Leader of the Opposition, Bishop Joseph Atherley, last week highlighted the need for legislation to be made more meaningful and potent when it comes to regulating the use of social media. In his contribution to the debate in the Lower House on the Law Review and Law Reform Bill, he stated “...defamation laws must be made appropriately applicable to the new tech environment, else people will say what they will about people, damage their reputations, destroy their families, interfere with their career progress and all kinds of stuff”.
The potential for damage when it comes to social media is indeed wide-scale. New communications technologies have seen billions of users gain entry into each others’ lives, literally at the touch of a button (or screen). However, as the popular saying goes, “With great power comes great responsibility”. Therefore, it becomes necessary to monitor content made available to the public on social media platforms, especially as this medium with its audio/visual component and interpersonal feel has the tendency to influence audiences.
In Barbados, the challenge comes mainly from online social media networks like Whatsapp, Twitter, Instagram and Facebook, which by their very nature are spontaneous, yet mostly unrestricted and undeniably significant in the lives of many youngsters today. So, how can one monitor content which is unfathomable in quantity and oftentimes fleeting? Furthermore, what should one consider inappropriate?
Bishop Atherley’s concern about defamation would be easily identifiable; one merely has to identify the truth from the untruth. However, regulating social media on the basis of propriety would be difficult and, many would argue, unjust. For instance, content that is undesirable for some (like minors) may be okay for others; photos thought gruesome by a few may be acceptable by most; and some content, though embarrassing or emotionally upsetting to some individuals, should not be restricted on these grounds alone.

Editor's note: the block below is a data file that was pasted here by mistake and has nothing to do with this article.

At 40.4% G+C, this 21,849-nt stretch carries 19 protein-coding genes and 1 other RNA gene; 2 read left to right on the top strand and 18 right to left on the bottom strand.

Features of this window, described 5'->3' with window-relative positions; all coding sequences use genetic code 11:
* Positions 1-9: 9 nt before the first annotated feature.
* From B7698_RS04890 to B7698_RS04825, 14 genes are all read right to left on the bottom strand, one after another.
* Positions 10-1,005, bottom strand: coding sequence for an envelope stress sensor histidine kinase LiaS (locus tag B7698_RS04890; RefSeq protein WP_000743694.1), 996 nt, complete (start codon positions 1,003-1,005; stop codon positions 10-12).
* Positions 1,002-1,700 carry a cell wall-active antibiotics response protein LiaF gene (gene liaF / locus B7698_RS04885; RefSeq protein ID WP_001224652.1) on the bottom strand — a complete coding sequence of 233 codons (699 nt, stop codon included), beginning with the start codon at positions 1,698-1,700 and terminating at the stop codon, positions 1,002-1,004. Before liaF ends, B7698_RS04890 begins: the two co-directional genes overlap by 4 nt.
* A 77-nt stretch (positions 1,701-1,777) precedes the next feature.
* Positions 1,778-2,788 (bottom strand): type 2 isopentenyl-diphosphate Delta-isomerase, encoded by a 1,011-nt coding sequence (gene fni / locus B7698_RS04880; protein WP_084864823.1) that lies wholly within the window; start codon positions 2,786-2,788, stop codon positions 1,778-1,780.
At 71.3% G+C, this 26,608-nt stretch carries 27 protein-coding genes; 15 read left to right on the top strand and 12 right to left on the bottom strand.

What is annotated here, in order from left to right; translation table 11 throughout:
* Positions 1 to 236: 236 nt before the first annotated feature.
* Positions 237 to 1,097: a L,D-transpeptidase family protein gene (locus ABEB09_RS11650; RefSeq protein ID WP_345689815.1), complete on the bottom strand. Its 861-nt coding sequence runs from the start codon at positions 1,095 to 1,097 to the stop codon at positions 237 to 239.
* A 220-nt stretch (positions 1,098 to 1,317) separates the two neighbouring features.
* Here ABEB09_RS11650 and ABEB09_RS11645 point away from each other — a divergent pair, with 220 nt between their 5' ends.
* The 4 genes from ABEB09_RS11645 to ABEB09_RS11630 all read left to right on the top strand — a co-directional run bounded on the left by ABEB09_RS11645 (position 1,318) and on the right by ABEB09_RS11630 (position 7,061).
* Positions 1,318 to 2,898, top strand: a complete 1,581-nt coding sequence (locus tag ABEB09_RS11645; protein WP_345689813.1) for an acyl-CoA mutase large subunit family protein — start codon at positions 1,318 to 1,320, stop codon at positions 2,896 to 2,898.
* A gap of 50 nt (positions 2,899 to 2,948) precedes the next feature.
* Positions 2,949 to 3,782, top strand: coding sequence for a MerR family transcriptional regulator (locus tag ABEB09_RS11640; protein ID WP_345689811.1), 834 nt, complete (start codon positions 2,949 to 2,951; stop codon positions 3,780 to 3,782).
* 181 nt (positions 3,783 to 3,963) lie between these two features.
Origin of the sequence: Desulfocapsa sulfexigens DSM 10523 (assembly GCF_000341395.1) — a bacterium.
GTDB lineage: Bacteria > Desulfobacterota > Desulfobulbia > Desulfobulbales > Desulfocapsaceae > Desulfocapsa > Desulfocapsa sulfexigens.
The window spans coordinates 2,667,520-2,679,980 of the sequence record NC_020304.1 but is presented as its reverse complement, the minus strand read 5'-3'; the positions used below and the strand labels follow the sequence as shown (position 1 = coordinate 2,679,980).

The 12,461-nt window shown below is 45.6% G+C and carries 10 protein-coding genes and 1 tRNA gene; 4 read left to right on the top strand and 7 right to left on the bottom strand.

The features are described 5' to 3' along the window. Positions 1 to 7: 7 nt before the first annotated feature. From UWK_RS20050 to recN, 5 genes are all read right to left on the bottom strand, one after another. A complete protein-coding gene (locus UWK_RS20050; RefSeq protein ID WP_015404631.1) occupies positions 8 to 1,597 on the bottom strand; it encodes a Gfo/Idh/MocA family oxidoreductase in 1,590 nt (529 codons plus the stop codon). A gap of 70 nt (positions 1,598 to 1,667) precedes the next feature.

So, how does one police online social media? It would appear that policing would revolve around enforcing stricter defamation laws and possibly establishing legislation to prevent publishing materials related to ongoing police investigations. The ideal scenario would be to avoid transgressions in the first place instead of taking corrective measures – stop the offence before it starts. However, great care must be exercised to ensure that social media does not become too controlled. Any other restrictive regulations could hamper individuals’ freedom of speech or democratic rights.
It becomes evident then that in addition to strengthening legislation to enforce tougher punitive penalties on those who defame or distribute material pertinent to law enforcement cases, efforts must also go into creating a behavioural change in those in society. This can be done through educating on how to avoid the misuse of social media, teaching the impact their actions have on the lives of others, and informing of the penalties of misuse. Still, although warnings and guidelines can be given in terms and conditions of use on these online networks, it comes down to an individual’s personal integrity and their ability to consider the ramifications of their actions and do the right thing.